Zero to One

I thoroughly enjoyed Peter Thiel's Zero to One: Notes on Startups, or How to Build the Future.

It's one of the few "business books" I've read recently that incorporates anything resembling a coherent global ethic into thinking about what it means to create and grow a business. Beyond that, he gets into some great reflections on human creativity, optimism and pessimism about the future, and investing.

I didn't always agree with Thiel's views or counsel, but I found his thinking to be clear and his insights helpful, especially on what it takes to build something that makes a substantial and/or lasting difference in the world. Read through the lens of my past experience creating a startup tech business and my current thinking about what I can do for the world in the future, there were some lovely and/or cringe-worthy "ah-ha" moments.

I highlighted many passages as I read, here are a few that stand out:

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Contains 100% Human Talent

I had a chance to watch the holographically generated performance by Michael Jackson at the recent Billboard Music Awards, and if you haven't seen it already and have any interest in such technology (or even just music and dancing), it's worth a watch:

Of course producers and special effects experts have been resurrecting and recreating performers, celebrities, actors and historical figures for some time now, so having the technology to make a deceased musician perform a new song live on stage is perhaps an expected (albeit impressive) next step in that process.

Still, I wonder if we'll reach a point soon where it might be helpful to have performers declare what advanced tools and technology are being employed to produce a given entertainment experience. Just as we label some of our food as having come about through one production process or another, maybe we will want or need an "ORGANIC" label for our live shows that meet some appropriate standard.

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Influx by Daniel Suarez

I recently finished reading the novel Influx by one of my favorite "tech thriller" writers, Daniel Suarez - here's a quick review.

The basic premise of Influx is that humanity's scientific and tech geniuses have created many more technological break-throughs than most of the world knows about, and that a secret department of the U.S. government has taken extreme steps to hide those break-throughs in the name of protecting everyday people from their practical implications. The plot thickens when there's resistance to that department's methods, and I won't say much more about it to avoid spoiling what unfolds, but you can imagine the story-telling fun that can be had when futuristic-and-very-advanced human tech and mindsets meets present day human tech and mindsets.  And most of it is pretty dark stuff - no kibbitzing with humpback whale scenes here.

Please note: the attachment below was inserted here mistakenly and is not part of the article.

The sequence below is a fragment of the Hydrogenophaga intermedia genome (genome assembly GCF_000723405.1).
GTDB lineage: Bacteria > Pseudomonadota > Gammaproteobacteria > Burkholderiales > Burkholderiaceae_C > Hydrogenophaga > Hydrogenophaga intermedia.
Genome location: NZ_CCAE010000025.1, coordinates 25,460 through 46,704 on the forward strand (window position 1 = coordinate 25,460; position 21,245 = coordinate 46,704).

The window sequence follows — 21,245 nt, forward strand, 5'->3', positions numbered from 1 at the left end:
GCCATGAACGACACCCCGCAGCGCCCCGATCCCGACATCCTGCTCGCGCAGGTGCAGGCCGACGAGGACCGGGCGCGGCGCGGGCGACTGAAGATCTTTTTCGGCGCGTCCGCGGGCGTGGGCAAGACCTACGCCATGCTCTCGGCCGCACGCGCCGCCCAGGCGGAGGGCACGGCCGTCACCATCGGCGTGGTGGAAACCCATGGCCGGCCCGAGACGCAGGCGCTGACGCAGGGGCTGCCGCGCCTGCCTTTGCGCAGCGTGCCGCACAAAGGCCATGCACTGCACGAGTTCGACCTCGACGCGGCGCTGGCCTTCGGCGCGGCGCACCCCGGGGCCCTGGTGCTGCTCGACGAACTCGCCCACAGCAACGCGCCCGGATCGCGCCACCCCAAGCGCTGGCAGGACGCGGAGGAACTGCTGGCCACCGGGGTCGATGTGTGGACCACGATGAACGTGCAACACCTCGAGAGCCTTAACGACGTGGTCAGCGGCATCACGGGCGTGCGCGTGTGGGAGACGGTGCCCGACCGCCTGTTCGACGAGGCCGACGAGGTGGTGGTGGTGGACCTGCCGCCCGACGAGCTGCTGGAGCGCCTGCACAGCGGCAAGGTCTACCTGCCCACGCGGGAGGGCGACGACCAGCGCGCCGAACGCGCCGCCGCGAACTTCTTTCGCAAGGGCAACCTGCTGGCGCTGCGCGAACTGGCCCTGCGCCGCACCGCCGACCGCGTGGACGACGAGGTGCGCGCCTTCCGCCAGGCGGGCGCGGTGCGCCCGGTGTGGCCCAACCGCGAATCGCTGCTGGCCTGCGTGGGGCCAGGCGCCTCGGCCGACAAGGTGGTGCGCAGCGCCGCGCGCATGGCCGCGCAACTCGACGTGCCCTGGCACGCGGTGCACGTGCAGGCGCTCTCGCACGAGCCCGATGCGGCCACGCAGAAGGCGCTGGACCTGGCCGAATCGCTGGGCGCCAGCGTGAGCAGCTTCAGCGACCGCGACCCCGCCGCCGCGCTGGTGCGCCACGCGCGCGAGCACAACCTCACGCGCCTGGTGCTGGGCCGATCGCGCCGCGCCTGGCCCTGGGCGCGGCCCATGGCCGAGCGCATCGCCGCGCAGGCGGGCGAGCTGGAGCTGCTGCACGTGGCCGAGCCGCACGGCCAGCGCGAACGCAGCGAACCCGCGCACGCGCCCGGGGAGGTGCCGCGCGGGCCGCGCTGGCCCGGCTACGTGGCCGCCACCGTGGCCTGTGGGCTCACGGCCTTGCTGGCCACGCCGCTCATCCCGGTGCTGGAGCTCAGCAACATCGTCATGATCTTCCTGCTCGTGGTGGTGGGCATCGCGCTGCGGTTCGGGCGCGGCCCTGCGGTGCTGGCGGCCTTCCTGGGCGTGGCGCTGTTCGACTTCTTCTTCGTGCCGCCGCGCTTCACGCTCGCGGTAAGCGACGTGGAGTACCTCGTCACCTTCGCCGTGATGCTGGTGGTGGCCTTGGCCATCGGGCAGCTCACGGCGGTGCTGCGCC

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Y Combinator wisdom on helping startups succeed

LaunchPad_300I just finished reading Randall Stross's The Launch Pad: Inside Y Combinator, a great accounting of the origins, growth and successes of the seed accelerator company that helps "budding digital engineers."  This blog post is a little bit book review, but mostly highlighting the wisdom that Y Combinator seems to capture and employ in its work helping startups succeed.

I could not help but take in that wisdom and Stross's stories through the lens of my own experiences creating a tech company, and while I felt affirmed in having learned a lot of the things that Y Combinator tries to teach its program participants, I also had plenty of forehead slapping moments about things I wish I'd understood better.  I think some of those tidbits are very relevant to what I'll do next, and present day efforts to invigorate the local tech economy here in Richmond, so I'm including some comments on them here too.

If you don't already know about Y Combinator, I encourage you to check out their website, or watch this very recent interview with Paul Graham, who has headed the company's efforts most of this time.  The bottom line is that they host a three-month program in Silicon Valley to help startup companies with the money, advice and industry connections they need to go from concept to initial implementation, ready for investors to take them to the next step.  As Stross describes, they focus on admitting young groups of founders who are going to bring the hard work and innovation needed for success, even if their initial idea for a startup isn't sound. If you use Dropbox, you're benefitting from a startup incubated at Y Combinator.

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